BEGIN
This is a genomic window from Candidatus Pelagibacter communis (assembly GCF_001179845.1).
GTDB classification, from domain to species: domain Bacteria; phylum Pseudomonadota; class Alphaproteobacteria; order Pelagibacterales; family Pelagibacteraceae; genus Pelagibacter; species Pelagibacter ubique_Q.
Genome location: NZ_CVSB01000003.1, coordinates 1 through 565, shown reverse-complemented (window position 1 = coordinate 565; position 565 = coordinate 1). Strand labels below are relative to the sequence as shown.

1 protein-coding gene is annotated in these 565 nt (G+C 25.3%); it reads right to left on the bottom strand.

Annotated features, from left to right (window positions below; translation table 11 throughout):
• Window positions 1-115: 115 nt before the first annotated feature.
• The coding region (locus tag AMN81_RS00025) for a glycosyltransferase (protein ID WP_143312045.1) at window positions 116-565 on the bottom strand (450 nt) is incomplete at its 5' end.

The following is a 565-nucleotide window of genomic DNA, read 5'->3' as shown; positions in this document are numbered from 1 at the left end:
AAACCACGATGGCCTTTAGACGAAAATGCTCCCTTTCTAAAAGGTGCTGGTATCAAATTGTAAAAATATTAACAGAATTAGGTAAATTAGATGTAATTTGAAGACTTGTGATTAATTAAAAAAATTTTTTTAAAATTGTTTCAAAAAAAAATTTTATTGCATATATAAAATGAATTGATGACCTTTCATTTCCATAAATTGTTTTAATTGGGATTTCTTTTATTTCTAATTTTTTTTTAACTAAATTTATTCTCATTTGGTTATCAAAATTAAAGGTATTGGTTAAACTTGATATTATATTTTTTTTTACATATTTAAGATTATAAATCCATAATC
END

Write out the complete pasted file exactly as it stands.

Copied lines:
This is a genomic window from Candidatus Pelagibacter communis (assembly GCF_001179845.1).
GTDB classification, from domain to species: domain Bacteria; phylum Pseudomonadota; class Alphaproteobacteria; order Pelagibacterales; family Pelagibacteraceae; genus Pelagibacter; species Pelagibacter ubique_Q.
Genome location: NZ_CVSB01000003.1, coordinates 1 through 565, shown reverse-complemented (window position 1 = coordinate 565; position 565 = coordinate 1). Strand labels below are relative to the sequence as shown.

1 protein-coding gene is annotated in these 565 nt (G+C 25.3%); it reads right to left on the bottom strand.

Annotated features, from left to right (window positions below; translation table 11 throughout):
• Window positions 1-115: 115 nt before the first annotated feature.
• The coding region (locus tag AMN81_RS00025) for a glycosyltransferase (protein ID WP_143312045.1) at window positions 116-565 on the bottom strand (450 nt) is incomplete at its 5' end.

The following is a 565-nucleotide window of genomic DNA, read 5'->3' as shown; positions in this document are numbered from 1 at the left end:
AAACCACGATGGCCTTTAGACGAAAATGCTCCCTTTCTAAAAGGTGCTGGTATCAAATTGTAAAAATATTAACAGAATTAGGTAAATTAGATGTAATTTGAAGACTTGTGATTAATTAAAAAAATTTTTTTAAAATTGTTTCAAAAAAAAATTTTATTGCATATATAAAATGAATTGATGACCTTTCATTTCCATAAATTGTTTTAATTGGGATTTCTTTTATTTCTAATTTTTTTTTAACTAAATTTATTCTCATTTGGTTATCAAAATTAAAGGTATTGGTTAAACTTGATATTATATTTTTTTTTACATATTTAAGATTATAAATCCATAATC